On seeing the pious Mother

Grieving over her son?

For the sins of his people

She saw Jesus in torment

Overwhelmed by the flagellation.

She saw her sweet son

Dying in despair

And giving up his spirit.

Oh, Mother, fountain of love,

Make me feel your pain,

I want to weep with you.

Set my heart on fire

With love for God

And to fulfil his will.

Holy Mother, I beg you

To pierce my heart

With the wounds of the one crucified,

Your wounded son

Who suffered so greatly for me

Let me take on your pain!

Let me weep with you

Let me feel for the one on the cross

For as long as I live.

Let me be with you at the foot

Of the cross and join with

You in your weeping.

Virgin of Virgins highly exalted

Be not bitter with me,

let me weep with you.

Let me bear the death of Christ,

Let me join in his passion,

Let me feel his wounds.

Wound me with his wounds,

Fill me with this cross,

For the love of your son.

Enflamed with deep love,

Let me be defended by you, Virgin,

On the day of judgement.

Keep me safe with the cross,

Guard me in the death of Christ

To be favoured in grace.

When my body dies,

May the glory of heaven

Be given to my soul.


Based on this text, the creators of the Baroque era began to bring scripture into music through endless rhetorical resources, which, although common and similar, are used in different ways in both Stabat Materpieces.

Alessandro Scarlatti (1660-1725) composed his famous work in 1724, a year before his death, for the Friday of Sorrows celebrations in Naples. The Sicilian creator, who had amassed truly significant compositional baggage by the end of his life, and was a consecrated maestro of the opera scene, develops an impeccable rhetorical discourse over 18 movements, full of twists that perfectly illustrate each of the sections of the Latin sequence. Musically, we are dealing with a piece devised for two singers, two violins and basso continuo, with simple lines, but enormous expressive power.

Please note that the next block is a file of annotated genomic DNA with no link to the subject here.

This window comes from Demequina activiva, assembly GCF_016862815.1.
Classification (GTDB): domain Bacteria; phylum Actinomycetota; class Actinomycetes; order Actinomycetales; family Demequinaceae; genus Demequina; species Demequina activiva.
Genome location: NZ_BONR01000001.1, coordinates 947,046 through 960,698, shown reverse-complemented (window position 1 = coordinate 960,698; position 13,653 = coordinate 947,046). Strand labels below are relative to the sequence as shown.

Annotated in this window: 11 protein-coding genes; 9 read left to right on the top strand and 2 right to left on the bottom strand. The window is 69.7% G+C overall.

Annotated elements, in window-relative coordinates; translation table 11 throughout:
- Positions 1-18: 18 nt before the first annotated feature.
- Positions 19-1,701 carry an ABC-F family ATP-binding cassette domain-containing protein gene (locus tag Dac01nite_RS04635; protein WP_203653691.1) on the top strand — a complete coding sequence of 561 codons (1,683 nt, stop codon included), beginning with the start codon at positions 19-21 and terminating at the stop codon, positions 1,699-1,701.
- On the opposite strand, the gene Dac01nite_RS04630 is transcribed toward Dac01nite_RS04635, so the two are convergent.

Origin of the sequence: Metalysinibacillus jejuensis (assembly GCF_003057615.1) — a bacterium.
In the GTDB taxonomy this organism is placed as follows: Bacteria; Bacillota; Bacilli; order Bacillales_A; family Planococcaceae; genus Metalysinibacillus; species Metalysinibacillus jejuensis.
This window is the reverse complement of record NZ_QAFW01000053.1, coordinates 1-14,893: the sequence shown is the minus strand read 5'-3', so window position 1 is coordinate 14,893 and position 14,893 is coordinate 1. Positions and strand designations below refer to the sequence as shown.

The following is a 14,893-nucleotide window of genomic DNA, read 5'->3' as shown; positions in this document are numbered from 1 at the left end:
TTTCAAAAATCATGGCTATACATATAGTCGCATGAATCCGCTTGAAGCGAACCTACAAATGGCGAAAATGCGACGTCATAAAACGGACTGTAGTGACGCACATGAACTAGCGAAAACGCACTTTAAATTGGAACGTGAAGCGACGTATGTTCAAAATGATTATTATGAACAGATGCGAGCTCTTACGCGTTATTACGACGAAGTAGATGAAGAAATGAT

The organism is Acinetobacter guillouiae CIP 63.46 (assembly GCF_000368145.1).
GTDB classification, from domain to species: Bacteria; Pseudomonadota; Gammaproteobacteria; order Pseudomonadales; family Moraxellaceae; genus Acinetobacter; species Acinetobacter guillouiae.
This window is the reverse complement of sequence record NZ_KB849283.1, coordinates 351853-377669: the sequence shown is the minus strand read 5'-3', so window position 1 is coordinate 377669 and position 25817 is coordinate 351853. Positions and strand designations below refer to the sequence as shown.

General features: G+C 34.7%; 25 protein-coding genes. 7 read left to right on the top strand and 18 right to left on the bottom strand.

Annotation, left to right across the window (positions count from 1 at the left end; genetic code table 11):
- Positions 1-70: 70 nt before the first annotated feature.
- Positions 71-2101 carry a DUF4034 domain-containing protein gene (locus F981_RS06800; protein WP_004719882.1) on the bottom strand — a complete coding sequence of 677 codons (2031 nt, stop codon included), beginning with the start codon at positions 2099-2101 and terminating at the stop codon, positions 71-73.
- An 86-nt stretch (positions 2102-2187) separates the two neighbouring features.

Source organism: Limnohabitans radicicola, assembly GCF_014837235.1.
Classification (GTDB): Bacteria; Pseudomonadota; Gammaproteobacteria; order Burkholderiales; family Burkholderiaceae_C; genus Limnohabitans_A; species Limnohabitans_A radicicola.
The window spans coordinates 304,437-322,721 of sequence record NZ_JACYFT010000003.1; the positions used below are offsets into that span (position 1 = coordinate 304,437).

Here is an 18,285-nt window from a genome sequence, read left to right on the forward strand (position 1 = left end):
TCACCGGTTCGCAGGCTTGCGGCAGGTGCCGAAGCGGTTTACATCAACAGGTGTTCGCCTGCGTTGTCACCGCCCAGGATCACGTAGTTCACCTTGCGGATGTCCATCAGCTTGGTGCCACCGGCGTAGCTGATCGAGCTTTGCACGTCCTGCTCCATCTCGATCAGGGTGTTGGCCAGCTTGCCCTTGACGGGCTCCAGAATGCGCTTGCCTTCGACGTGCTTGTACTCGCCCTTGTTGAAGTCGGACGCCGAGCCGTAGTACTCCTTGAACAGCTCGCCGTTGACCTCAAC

Giovanni Battista Pergolesi (1710-1736) composed his famous Stabat Mater a few months before his death, as a commission from the same Neapolitan brotherhood to replace that of Scarlatti, which was considered too outdated for the masses devoted to Our Lady of Sorrows. The work immediately became so famous that a large number of creators such as Johann Sebastian Bach produced adaptations or used its themes as parts or bases for new compositions. Figures such as Jean Jacques Rousseau offered glowing praise for its famous beginning, and it soon became the great musical success of its time, despite the short life of its creator. By adding a viola part to the ensemble presented by Scarlatti, the Stabat Mater by Pergolesi attains exquisite expressiveness and drama, which are a true paradigm of the rhetorical mechanism of the era. Structured around only 12 movements, the level of lyricism is truly spectacular.

De Umbrarum offers a genuine chance to appreciate the similarities and difference between both works, which undoubtedly display the quality of composition in the Kingdom of Naples during the first half of the 18th century. Alongside the magnificent voices of Jone Martínez and Carlos Mena, El Afecto Ilustrado is presenting this programme which aims to be a kaleidoscope of ideas, a combination of feelings to imagine the suffering mother.

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Thu 21Apr22